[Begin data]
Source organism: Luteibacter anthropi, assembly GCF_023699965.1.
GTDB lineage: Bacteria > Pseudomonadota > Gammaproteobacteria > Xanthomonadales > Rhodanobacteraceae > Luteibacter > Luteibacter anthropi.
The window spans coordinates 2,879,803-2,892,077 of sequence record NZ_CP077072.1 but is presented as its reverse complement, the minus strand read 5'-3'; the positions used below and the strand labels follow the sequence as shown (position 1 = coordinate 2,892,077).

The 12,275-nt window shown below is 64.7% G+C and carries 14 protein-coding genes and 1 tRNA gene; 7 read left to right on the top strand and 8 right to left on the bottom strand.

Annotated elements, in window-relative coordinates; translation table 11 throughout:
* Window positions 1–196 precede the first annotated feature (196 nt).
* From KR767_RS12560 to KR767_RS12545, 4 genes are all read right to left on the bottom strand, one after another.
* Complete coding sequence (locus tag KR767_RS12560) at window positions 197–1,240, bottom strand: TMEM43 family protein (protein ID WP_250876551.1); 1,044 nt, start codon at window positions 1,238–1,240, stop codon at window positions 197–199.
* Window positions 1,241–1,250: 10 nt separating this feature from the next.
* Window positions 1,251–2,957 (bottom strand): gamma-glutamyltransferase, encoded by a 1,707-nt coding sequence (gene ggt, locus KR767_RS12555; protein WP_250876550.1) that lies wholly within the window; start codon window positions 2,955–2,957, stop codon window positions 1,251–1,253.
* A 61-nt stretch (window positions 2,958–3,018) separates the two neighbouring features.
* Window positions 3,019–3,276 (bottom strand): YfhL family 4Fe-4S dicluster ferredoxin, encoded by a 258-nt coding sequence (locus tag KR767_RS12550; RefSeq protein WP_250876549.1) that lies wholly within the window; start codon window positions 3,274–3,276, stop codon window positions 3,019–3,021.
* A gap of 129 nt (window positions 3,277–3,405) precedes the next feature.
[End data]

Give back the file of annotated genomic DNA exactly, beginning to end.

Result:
Source organism: Luteibacter anthropi, assembly GCF_023699965.1.
GTDB lineage: Bacteria > Pseudomonadota > Gammaproteobacteria > Xanthomonadales > Rhodanobacteraceae > Luteibacter > Luteibacter anthropi.
The window spans coordinates 2,879,803-2,892,077 of sequence record NZ_CP077072.1 but is presented as its reverse complement, the minus strand read 5'-3'; the positions used below and the strand labels follow the sequence as shown (position 1 = coordinate 2,892,077).

The 12,275-nt window shown below is 64.7% G+C and carries 14 protein-coding genes and 1 tRNA gene; 7 read left to right on the top strand and 8 right to left on the bottom strand.

Annotated elements, in window-relative coordinates; translation table 11 throughout:
* Window positions 1–196 precede the first annotated feature (196 nt).
* From KR767_RS12560 to KR767_RS12545, 4 genes are all read right to left on the bottom strand, one after another.
* Complete coding sequence (locus tag KR767_RS12560) at window positions 197–1,240, bottom strand: TMEM43 family protein (protein ID WP_250876551.1); 1,044 nt, start codon at window positions 1,238–1,240, stop codon at window positions 197–199.
* Window positions 1,241–1,250: 10 nt separating this feature from the next.
* Window positions 1,251–2,957 (bottom strand): gamma-glutamyltransferase, encoded by a 1,707-nt coding sequence (gene ggt, locus KR767_RS12555; protein WP_250876550.1) that lies wholly within the window; start codon window positions 2,955–2,957, stop codon window positions 1,251–1,253.
* A 61-nt stretch (window positions 2,958–3,018) separates the two neighbouring features.
* Window positions 3,019–3,276 (bottom strand): YfhL family 4Fe-4S dicluster ferredoxin, encoded by a 258-nt coding sequence (locus tag KR767_RS12550; RefSeq protein WP_250876549.1) that lies wholly within the window; start codon window positions 3,274–3,276, stop codon window positions 3,019–3,021.
* A gap of 129 nt (window positions 3,277–3,405) precedes the next feature.